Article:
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 Table of Contents  
Year : 2016  |  Volume : 8  |  Issue : 1  |  Page : 80-81  

Nanotechnology in medicine: Leads from Ayurveda

1 Department of Rasashastra and Bhaishajya Kalpana, Abhilashi Ayurvedic College and Research Institute, Abhilashi University, Mandi, Himachal Pradesh, India
2 Gujarat Ayurved University, Jamnagar, Gujarat, India

Date of Web Publication13-Jan-2016

Correspondence Address:
Rohit Sharma
Department of Rasashastra and Bhaishajya Kalpana, Abhilashi Ayurvedic College and Research Institute, Abhilashi University, Mandi, Himachal Pradesh
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Source of Support: None, Conflict of Interest: None

DOI: 10.4103/0975-7406.171730

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How to cite this article:
Sharma R, Prajapati P K. Nanotechnology in medicine: Leads from Ayurveda. J Pharm Bioall Sci 2016;8:80-1

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Sharma R, Prajapati P K. Nanotechnology in medicine: Leads from Ayurveda. J Pharm Bioall Sci [serial online] 2016 [cited 2022 Jan 20];8:80-1. Available from:


With growing importance of nanotechnology in medicine and healthcare,[1] the advent of engineered nanoparticles in therapeutics is alarming for their possible harmful effects.[2] The ancient application of nanomedicine in the form of Ayurvedic Bhasma throws a light on the safer usage of present nanomedicine for a living being and the environment.[3],[4],[5] The use of nanoparticulate metals in therapeutics has been a common practice in Ayurveda. The present attempt is to revisit the Ayurvedic Bhasma concept as organometallic ethno-nanomedicine in the surging area of nanomedicine.[6]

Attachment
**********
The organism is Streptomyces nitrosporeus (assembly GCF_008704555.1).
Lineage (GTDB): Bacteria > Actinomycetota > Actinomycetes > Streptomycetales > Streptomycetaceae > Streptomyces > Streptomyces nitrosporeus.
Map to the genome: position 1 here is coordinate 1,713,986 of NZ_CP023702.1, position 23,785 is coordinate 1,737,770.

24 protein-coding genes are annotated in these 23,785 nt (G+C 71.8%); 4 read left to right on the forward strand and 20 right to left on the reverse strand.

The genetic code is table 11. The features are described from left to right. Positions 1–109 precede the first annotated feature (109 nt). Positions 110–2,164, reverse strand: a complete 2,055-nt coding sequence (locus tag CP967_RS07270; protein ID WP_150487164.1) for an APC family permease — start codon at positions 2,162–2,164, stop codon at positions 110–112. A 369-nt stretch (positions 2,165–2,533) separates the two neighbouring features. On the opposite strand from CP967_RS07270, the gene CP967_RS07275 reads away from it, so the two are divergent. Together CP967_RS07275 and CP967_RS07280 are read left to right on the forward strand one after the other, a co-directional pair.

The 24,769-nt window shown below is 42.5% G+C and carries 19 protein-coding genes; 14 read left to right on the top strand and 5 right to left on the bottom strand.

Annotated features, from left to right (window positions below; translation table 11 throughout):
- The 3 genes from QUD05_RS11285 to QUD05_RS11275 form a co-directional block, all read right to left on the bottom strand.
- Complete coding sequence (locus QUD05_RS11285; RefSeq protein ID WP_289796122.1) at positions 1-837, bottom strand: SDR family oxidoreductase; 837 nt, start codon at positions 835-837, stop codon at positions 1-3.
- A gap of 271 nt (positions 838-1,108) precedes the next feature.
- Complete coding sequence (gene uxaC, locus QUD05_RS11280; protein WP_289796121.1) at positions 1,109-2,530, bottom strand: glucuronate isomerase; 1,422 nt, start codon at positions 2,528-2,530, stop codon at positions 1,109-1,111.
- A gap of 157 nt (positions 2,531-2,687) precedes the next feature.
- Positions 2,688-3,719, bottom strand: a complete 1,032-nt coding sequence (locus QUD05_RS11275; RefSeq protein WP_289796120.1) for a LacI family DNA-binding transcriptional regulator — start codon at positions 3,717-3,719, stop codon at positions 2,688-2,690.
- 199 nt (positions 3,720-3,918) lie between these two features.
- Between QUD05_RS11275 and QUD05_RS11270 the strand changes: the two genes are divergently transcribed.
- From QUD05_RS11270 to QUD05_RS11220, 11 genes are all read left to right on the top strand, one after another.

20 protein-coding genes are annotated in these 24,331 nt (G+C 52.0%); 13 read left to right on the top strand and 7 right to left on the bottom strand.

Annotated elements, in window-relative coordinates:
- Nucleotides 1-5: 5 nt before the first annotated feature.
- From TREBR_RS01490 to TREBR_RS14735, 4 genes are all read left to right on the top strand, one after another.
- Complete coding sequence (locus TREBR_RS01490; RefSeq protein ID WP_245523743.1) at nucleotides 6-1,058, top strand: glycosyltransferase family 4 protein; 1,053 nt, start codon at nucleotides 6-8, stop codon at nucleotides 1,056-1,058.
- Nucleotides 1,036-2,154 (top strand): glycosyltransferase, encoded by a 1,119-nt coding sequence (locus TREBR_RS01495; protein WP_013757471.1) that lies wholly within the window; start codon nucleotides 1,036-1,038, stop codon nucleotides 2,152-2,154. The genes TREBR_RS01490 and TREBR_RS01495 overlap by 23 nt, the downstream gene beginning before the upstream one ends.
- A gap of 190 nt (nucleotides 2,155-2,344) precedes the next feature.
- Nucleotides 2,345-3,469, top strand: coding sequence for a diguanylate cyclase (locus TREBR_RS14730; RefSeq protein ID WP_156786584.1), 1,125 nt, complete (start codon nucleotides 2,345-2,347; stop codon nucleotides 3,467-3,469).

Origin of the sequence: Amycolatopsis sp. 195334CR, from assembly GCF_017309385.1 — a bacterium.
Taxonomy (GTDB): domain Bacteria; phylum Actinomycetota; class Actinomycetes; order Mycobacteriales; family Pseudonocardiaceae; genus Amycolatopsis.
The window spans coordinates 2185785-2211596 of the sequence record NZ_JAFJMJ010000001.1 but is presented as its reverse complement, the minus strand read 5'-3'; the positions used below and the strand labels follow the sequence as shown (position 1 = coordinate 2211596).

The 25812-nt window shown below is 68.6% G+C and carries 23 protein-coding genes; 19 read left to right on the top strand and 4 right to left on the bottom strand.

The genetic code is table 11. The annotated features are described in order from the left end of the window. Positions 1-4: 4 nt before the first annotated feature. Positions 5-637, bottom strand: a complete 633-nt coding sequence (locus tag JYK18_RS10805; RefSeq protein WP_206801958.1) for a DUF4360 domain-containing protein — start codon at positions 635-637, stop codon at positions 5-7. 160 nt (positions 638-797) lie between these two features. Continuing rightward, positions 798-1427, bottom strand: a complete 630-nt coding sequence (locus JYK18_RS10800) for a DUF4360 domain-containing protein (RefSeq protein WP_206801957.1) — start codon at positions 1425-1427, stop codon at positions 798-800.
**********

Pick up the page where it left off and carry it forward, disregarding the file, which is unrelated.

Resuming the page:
Bhasma, literally meaning ash, is unique Ayurvedic herbo-mineral-metallic compounds in the size of nanodimensions (usually 5–50 nm, as established by modern microscopic and spectroscopic techniques). These are the products of classical Indian alchemy, the “Ayurveda Rasa Shastra,” used for treating diverse chronic ailments.[7] The essence of metal/mineral based drugs is that they function best when converted from their original metal/mineral state to oxide state. The manufacturing process is very systematic and elaborate, called “Bhasmikarana” which converts the metal from its zerovalent state to a form with higher oxidation state, and eliminates the toxic nature of metal and its oxide while rendering the metal oxide with high medicinal value.[8] During Bhasmikarana, metals/minerals are subjected to various processes of purification and incineration before internal administration, aimed to reduce the particle size (for instance, the particle size of Swarna Bhasma [gold calx] was found between 1 and 2 µ)[9] and thus, converting them into biocompatible, bio-assimilable, absorbable, and suitable form for the human body. Bhasma nanoparticles are organo-metallic/organo-mineral complexes as they are integrated with biological molecules (of organic liquid media), having improved stability, functionality, absorption, assimilation, bioavailability, biocompatibility, targeted delivery of ingredient, and effectiveness.[2], 6, [10],[11],[12],[13],[14] It is also noteworthy that Ayurvedic Bhasma is considered very safe and economical in comparison to contemporary metal based nanomedicines.[2],[15]